SCA occurs in one-third of the patients due to nonstructural ventricular tachyarrhythmia, most often presented as ventricular fibrillation (VF) or polymorphic ventricular tachycardia. SCA is usually not associated with exercise, and it's more common at night and during sleep. It is very important to differentiate episodes of syncope due to tachyarrhythmia cause from syncope due to non-arrhythmic causes (eg, neurocardiogenic), which could happen with a benign prognosis. Palpitation due to related atrial fibrillation (AF) occurs in 10 to 20 percent of patients with Brugada syndrome. The presence of AF is associated with increased disease severity and a higher risk of VF. On the other hand, palpitations related to ventricular tachyarrhythmia are not common. Nocturnal agonal respiration may represent aborted cardiac arrhythmias and is considered an ominous symptom. Arrhythmic events generally occur between the ages of 22 and 65 years and peak between 38 and 48 years. They are rare in children. However, patients with ventricular premature beats or non-sustained ventricular tachycardia are generally not considered as Brugada syndrome but Brugada pattern.
In the case of an EKG showing a Brugada pattern, all additional tests should be done to exclude underlying heart disease (eg. myocardial ischemia). Then evaluate the risk through electrophysiology testing, signal-averaged EKG, 12-lead EKG, and drug challenge in specific cases. Genetic testing (eg. SCN5A, SCN10a genes) should also be done for Brugada syndrome probands. In the end, an implantable cardioverter-defibrillator (ICD) should be applied in case one of documented ventricular fibrillation, polymorphic ventricular tachycardia, unexplained syncope strongly suggestive of a tachyarrhythmia, or nocturnal agonal respiration in the setting of type 2 Brugada pattern.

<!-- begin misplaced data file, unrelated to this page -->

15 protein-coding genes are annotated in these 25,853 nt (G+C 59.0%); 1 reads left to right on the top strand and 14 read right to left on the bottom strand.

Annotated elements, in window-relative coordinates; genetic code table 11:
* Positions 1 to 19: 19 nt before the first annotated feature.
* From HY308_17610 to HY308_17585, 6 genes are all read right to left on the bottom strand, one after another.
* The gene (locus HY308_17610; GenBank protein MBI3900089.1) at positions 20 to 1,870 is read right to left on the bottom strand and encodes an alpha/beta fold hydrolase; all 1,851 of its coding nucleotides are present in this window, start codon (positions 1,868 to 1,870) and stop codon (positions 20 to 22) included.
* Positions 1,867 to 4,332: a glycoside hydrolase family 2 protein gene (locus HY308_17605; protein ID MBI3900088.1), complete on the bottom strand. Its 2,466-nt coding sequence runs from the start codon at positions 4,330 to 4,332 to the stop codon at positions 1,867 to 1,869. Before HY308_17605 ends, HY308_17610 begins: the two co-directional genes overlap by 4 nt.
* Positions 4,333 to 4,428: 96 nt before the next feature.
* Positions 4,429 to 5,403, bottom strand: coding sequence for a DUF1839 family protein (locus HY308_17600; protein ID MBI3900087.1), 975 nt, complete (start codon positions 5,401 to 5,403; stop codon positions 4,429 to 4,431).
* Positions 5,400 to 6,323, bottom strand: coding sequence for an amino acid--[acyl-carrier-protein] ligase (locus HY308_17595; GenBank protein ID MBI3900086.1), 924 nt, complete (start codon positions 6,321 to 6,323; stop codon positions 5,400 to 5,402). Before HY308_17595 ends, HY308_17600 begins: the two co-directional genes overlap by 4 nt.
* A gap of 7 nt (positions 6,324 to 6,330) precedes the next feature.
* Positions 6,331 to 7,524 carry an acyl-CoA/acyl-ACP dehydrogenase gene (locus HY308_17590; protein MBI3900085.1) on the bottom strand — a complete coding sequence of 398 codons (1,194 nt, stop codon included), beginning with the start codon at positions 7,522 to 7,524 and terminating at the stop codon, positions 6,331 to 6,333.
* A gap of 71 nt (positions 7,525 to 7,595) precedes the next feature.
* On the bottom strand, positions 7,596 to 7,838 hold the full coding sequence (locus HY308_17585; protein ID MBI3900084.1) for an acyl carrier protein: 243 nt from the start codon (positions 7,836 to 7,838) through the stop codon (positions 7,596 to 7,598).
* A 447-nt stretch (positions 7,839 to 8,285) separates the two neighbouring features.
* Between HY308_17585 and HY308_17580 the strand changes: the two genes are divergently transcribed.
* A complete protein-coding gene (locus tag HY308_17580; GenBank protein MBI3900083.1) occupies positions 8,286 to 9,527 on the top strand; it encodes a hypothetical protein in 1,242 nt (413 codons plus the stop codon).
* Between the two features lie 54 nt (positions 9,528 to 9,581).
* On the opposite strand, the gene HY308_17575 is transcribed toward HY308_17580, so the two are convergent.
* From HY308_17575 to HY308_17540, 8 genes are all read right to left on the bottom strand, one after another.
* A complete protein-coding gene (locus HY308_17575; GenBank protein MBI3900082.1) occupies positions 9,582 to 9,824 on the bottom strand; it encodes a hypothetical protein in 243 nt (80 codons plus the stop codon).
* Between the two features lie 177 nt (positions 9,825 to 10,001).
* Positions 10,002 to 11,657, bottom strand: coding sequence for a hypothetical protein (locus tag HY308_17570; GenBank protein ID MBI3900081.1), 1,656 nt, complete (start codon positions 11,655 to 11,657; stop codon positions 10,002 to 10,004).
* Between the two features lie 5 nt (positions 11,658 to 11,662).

Fever is a common source for the Brugada pattern; a study that assessed the prevalence of the Brugada pattern in consecutive patients with fever showed that type I Brugada pattern was 20 times more prevalent among febrile patients. In the same study, all patients with fever-induced type I Brugada pattern were asymptomatic and remained so during 30 months of follow-up. The study concluded that type I Brugada pattern is definitively more common among patients with fever, suggesting that asymptomatic Brugada pattern is more prevalent than previously estimated .
Brugada patterns are masked and usually are due to provocative factors, such as fever. It is important to screen family members of SCD victims and to keep in mind the Brugada EKG pattern as a differential diagnosis of ST-segment elevation in anterior precordial leads of EKG. It is also important to mention that some Brugada pattern cases, such as fever-induced Brugada pattern, can be safely monitored, and usually do not require ICD placement.
The authors declare that there is no conflict of interest.
The authors are grateful to the associate editor for the comments provided, which significantly improve the manuscript's clarity.
Written informed consent was obtained from the patient to publish this report following the journal's patient consent policy.